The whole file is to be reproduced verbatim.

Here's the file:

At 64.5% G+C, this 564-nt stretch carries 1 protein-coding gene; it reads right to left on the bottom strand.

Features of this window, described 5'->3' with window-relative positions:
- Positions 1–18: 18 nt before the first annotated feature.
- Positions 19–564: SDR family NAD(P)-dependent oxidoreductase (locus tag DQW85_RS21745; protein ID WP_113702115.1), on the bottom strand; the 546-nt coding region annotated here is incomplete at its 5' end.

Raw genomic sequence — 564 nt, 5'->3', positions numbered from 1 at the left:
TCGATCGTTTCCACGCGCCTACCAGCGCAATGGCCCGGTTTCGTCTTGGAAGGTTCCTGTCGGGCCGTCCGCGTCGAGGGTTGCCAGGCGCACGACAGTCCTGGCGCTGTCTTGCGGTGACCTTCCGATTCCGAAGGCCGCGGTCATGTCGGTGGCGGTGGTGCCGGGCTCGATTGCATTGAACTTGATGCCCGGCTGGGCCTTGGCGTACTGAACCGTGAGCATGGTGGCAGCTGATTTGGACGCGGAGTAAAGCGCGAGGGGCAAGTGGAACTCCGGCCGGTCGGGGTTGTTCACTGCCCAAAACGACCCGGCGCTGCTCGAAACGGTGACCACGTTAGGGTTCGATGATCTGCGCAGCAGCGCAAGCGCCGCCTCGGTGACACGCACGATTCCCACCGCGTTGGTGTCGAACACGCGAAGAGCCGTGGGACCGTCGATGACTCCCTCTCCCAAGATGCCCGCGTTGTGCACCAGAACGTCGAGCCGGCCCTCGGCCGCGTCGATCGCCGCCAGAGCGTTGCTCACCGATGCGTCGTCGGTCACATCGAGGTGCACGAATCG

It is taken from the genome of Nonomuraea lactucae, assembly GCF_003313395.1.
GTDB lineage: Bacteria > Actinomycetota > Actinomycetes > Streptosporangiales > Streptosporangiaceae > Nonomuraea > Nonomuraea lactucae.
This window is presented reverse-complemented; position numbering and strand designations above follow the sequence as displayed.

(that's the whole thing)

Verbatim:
At 64.5% G+C, this 564-nt stretch carries 1 protein-coding gene; it reads right to left on the bottom strand.

Features of this window, described 5'->3' with window-relative positions:
- Positions 1–18: 18 nt before the first annotated feature.
- Positions 19–564: SDR family NAD(P)-dependent oxidoreductase (locus tag DQW85_RS21745; protein ID WP_113702115.1), on the bottom strand; the 546-nt coding region annotated here is incomplete at its 5' end.

Raw genomic sequence — 564 nt, 5'->3', positions numbered from 1 at the left:
TCGATCGTTTCCACGCGCCTACCAGCGCAATGGCCCGGTTTCGTCTTGGAAGGTTCCTGTCGGGCCGTCCGCGTCGAGGGTTGCCAGGCGCACGACAGTCCTGGCGCTGTCTTGCGGTGACCTTCCGATTCCGAAGGCCGCGGTCATGTCGGTGGCGGTGGTGCCGGGCTCGATTGCATTGAACTTGATGCCCGGCTGGGCCTTGGCGTACTGAACCGTGAGCATGGTGGCAGCTGATTTGGACGCGGAGTAAAGCGCGAGGGGCAAGTGGAACTCCGGCCGGTCGGGGTTGTTCACTGCCCAAAACGACCCGGCGCTGCTCGAAACGGTGACCACGTTAGGGTTCGATGATCTGCGCAGCAGCGCAAGCGCCGCCTCGGTGACACGCACGATTCCCACCGCGTTGGTGTCGAACACGCGAAGAGCCGTGGGACCGTCGATGACTCCCTCTCCCAAGATGCCCGCGTTGTGCACCAGAACGTCGAGCCGGCCCTCGGCCGCGTCGATCGCCGCCAGAGCGTTGCTCACCGATGCGTCGTCGGTCACATCGAGGTGCACGAATCG

It is taken from the genome of Nonomuraea lactucae, assembly GCF_003313395.1.
GTDB lineage: Bacteria > Actinomycetota > Actinomycetes > Streptosporangiales > Streptosporangiaceae > Nonomuraea > Nonomuraea lactucae.
This window is presented reverse-complemented; position numbering and strand designations above follow the sequence as displayed.